Second-gen protein degradation technology revealed new avenues for CTCF research

January 31, 2023 | Biology


Experts at St. Jude Children’s Research Hospital used a second-gen protein degradation technology in exploring CTCF. CTCF, a protein, plays a critical role in key biological processes such as transcription. Their study, which was published in Genome Biology,  brought to light the advantage of the approach and it opened doors for clearer and more distinct studies on how the individual parts of CTCF function relative to transcription regulation. 

Dysregulated transcription portrays a role in various types of pediatric cancer. Consequently, coming up with ways to target aspects of the transcriptional machinery is a groundbreaking effort in the search for vulnerabilities.  

Odoo text and image block
Odoo text and image block

To intensively study a protein and how it influences the cell, it is degraded or removed from the model system so that researchers can observe the functional changes that can subsequently occur. Degradation enables the creation of a very clean background where researchers can introduce a mutant. One system for degrading proteins is the auxin-inducible degron 1 (AID1) system. However, it has limitations including a high dosage dependency on auxin, which causes cellular toxicity that affects the result.

Developed by Masato Kanemaki, Ph.D., at the National Institute of Genetics, auxin-inducible degron 2 (AID2) was applied by the scientists. This system is superior for loss-of-function studies and it addressed the limitations of the AID1 system. This allowed researchers to introduce mutations that could be tracked with their model.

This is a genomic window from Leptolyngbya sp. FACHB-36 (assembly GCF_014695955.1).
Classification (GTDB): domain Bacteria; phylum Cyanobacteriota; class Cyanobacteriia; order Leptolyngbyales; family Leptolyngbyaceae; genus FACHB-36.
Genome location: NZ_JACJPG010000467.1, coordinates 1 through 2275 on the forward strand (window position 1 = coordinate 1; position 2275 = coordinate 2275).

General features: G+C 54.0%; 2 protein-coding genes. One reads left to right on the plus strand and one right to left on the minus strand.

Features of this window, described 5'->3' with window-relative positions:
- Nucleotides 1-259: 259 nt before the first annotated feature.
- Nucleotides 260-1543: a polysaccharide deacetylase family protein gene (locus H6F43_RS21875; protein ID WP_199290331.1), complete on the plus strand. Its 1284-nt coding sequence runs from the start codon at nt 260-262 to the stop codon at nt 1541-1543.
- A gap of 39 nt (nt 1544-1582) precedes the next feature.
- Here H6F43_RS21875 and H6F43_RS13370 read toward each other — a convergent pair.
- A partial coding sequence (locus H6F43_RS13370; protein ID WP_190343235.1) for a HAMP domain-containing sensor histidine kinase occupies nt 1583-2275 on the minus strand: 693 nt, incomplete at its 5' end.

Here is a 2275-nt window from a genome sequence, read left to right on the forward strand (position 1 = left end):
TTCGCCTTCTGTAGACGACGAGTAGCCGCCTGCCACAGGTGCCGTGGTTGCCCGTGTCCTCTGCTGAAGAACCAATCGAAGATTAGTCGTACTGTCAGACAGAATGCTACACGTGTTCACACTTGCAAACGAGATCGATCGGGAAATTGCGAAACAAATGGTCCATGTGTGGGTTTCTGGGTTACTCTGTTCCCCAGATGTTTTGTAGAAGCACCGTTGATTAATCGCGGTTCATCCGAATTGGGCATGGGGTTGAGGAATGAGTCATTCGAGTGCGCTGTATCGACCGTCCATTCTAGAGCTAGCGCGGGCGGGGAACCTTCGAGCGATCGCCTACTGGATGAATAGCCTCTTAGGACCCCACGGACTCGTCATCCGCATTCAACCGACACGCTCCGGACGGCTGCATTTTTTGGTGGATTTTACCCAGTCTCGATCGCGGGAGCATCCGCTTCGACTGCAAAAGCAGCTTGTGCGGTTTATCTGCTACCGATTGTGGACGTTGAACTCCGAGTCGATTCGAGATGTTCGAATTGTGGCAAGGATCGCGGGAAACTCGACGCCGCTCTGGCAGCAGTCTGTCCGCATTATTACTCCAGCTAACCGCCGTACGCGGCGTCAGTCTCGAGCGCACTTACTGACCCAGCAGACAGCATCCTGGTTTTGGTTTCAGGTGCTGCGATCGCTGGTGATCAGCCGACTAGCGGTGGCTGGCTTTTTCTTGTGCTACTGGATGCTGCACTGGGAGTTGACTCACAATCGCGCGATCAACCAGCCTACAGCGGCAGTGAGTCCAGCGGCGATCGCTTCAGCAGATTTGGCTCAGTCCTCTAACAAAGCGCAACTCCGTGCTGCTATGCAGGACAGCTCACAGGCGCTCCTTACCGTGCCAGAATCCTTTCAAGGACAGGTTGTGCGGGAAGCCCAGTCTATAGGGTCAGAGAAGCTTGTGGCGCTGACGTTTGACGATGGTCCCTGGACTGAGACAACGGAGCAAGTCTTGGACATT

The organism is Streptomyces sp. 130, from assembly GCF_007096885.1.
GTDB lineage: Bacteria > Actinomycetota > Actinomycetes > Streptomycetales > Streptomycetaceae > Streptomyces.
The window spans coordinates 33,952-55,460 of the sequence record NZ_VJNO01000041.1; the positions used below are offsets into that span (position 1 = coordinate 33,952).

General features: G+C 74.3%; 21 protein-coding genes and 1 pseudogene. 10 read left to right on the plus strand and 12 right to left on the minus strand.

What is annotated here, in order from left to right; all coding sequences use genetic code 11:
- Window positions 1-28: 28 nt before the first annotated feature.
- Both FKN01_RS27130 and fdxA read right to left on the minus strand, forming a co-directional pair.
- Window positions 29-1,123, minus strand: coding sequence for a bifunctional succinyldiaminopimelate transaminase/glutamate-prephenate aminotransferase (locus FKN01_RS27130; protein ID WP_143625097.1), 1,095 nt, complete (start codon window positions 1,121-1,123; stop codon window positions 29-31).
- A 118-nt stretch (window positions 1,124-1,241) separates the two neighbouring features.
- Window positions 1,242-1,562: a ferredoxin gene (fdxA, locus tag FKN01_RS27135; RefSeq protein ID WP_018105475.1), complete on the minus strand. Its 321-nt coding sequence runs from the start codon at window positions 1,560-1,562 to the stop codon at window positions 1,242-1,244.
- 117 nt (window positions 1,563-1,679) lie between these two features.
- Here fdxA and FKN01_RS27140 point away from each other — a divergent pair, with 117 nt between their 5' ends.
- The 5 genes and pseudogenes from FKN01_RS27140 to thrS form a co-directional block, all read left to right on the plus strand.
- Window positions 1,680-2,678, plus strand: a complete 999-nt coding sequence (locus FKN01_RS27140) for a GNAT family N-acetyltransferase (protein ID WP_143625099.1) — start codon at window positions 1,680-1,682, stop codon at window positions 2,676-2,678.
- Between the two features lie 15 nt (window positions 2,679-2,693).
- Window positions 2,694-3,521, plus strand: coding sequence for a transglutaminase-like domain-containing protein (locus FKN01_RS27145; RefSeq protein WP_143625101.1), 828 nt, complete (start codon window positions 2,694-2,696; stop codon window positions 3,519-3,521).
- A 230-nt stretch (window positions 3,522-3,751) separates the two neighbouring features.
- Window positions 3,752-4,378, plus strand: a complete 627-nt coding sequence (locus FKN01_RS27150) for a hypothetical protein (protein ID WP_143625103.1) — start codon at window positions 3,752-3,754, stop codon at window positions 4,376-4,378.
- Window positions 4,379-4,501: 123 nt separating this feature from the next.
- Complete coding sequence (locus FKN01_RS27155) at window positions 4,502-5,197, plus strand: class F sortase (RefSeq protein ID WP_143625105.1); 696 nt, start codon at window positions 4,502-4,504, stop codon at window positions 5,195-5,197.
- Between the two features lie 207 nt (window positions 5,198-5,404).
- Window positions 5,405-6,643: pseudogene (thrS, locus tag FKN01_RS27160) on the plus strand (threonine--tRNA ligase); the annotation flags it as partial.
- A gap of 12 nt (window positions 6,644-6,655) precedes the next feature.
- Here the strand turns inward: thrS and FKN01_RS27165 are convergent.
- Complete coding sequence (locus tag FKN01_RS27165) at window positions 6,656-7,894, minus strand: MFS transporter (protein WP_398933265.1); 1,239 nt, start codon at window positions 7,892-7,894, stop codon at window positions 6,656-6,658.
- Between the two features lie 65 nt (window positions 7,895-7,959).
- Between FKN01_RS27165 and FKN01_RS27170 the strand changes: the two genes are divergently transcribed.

Combining the AID2 system with SLAM-seq and sgRNA screening in studying how the degradation of CTCF modifies transcription, the swapping system revealed the role of the zinc finger (ZF) domain. The ZF domain is the region within CTCF with the most functional relevance, involving ZF1 and ZF10. The removal of these two from the model system uncovered the genomic regions that independently need these ZFs in binding DNA and regulating transcription.

With this superior system, scientists were able to perform further functional studies to understand the effects of such mutations. They are able to infer the gene regulatory network which gives way for far more extensive downstream analysis in understanding how regulation works.   

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